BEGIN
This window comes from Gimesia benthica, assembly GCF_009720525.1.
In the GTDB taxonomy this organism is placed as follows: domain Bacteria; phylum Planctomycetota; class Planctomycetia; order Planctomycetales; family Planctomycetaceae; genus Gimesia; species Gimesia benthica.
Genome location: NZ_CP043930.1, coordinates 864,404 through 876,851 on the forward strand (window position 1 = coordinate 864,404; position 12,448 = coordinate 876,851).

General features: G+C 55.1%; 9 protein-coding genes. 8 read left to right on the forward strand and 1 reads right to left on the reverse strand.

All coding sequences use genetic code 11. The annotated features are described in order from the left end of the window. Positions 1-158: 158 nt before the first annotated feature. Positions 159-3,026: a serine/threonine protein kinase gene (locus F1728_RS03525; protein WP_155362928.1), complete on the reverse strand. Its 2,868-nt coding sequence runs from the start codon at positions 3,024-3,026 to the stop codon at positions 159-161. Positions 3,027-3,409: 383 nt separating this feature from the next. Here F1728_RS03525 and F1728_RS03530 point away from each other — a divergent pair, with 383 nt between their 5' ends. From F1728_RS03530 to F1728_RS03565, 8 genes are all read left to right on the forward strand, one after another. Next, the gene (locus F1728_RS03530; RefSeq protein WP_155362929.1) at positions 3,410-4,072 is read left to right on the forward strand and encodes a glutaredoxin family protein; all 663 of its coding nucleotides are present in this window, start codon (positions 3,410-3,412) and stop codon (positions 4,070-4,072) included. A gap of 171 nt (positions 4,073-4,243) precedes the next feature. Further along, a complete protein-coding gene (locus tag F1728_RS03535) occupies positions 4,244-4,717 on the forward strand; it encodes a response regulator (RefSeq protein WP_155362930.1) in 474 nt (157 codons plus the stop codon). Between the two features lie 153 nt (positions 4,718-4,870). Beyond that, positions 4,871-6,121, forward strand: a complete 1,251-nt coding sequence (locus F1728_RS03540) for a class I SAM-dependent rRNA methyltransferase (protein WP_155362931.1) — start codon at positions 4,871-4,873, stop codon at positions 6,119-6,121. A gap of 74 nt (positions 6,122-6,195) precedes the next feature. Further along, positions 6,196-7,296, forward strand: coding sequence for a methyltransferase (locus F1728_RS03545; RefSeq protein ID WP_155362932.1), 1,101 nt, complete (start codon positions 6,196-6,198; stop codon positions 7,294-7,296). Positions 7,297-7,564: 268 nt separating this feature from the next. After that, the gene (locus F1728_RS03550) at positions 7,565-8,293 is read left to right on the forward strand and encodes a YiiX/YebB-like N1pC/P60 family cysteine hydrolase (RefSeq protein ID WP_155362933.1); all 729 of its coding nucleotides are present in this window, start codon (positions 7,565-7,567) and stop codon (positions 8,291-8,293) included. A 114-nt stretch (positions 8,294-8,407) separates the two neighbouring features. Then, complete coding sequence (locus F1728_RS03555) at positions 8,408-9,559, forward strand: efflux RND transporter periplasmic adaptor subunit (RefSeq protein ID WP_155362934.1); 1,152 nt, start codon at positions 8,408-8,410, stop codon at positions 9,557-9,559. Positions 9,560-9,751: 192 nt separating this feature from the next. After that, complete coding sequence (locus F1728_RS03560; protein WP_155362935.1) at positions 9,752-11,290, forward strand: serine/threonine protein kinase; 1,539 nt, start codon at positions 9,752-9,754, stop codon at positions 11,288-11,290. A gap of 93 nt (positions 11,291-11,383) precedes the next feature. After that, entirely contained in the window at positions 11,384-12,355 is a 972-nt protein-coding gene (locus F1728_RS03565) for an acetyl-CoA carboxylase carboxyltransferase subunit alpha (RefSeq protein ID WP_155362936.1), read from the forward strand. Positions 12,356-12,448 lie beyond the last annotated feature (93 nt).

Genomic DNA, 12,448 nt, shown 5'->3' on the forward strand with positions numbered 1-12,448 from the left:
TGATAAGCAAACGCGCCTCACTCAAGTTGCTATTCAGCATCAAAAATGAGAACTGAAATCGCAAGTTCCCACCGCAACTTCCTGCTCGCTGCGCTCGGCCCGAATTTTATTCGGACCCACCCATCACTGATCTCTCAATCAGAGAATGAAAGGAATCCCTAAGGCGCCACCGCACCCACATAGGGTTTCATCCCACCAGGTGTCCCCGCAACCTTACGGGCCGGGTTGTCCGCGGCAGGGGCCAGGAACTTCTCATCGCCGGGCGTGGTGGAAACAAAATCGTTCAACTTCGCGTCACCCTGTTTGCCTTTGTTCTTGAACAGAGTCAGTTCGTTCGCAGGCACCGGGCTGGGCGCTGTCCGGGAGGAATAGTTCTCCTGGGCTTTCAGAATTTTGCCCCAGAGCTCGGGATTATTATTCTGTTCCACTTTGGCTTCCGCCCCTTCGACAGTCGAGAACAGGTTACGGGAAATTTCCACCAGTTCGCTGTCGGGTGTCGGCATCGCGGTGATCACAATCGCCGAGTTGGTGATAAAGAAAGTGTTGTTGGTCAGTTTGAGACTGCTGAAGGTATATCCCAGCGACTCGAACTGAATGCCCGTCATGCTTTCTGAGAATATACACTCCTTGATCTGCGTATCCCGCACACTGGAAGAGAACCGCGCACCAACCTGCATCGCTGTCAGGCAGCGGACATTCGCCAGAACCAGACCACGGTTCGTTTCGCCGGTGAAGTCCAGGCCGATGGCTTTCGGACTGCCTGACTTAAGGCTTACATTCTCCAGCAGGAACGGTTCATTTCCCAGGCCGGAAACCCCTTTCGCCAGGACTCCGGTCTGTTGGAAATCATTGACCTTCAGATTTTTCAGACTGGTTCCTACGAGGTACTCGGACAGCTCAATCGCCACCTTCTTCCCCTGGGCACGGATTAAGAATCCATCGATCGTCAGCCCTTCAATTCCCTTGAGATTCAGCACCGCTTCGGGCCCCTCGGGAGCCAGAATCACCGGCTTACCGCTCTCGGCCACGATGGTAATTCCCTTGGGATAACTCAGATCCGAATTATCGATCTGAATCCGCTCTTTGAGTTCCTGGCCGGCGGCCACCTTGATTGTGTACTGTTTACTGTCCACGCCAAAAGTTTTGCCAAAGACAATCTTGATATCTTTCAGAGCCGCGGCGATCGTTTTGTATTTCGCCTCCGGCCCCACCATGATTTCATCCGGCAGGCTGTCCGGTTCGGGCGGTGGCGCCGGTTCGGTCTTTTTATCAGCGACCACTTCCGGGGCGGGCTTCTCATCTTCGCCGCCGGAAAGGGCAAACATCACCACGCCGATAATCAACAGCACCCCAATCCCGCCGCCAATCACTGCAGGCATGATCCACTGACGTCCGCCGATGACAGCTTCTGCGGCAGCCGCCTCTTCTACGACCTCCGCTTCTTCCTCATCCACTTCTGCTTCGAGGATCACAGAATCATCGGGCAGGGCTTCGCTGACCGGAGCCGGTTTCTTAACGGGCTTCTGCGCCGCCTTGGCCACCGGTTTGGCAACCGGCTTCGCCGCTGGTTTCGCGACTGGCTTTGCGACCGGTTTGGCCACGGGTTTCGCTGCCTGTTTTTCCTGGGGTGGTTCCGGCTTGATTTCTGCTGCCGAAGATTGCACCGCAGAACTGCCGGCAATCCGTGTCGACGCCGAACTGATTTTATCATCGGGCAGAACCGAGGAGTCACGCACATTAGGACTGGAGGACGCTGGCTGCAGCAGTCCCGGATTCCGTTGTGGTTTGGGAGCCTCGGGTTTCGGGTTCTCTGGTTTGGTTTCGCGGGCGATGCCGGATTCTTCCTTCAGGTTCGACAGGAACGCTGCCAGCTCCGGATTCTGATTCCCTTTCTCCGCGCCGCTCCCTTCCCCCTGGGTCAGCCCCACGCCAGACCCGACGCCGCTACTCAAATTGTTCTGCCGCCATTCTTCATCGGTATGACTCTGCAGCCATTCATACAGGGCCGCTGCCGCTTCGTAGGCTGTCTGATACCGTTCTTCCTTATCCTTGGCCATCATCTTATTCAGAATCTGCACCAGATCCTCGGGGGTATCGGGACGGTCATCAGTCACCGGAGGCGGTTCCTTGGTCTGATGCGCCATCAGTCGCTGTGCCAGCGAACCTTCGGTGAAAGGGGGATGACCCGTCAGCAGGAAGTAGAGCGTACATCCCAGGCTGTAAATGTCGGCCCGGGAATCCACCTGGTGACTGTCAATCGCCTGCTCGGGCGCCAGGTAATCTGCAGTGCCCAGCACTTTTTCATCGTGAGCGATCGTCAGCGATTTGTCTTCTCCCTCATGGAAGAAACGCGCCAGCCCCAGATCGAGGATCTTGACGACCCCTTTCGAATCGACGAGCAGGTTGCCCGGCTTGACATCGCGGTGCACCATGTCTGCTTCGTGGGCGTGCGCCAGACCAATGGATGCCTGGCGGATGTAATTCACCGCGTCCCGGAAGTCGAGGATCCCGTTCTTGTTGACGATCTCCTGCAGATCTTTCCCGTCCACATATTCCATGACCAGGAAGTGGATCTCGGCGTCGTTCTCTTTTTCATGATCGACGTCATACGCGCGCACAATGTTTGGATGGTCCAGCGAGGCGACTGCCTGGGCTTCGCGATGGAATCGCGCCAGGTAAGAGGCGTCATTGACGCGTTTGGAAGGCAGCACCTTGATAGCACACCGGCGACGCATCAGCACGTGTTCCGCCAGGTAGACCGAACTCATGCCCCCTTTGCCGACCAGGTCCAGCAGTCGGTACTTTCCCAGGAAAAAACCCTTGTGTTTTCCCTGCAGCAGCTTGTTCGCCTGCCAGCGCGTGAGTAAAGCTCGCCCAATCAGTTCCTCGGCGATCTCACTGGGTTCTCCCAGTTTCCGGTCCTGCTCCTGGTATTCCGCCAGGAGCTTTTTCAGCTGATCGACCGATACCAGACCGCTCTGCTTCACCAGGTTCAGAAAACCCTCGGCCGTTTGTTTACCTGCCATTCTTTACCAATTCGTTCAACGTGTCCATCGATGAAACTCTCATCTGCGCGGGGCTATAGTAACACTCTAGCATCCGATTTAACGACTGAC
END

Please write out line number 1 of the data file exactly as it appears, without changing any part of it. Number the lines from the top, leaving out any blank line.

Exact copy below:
This window comes from Gimesia benthica, assembly GCF_009720525.1.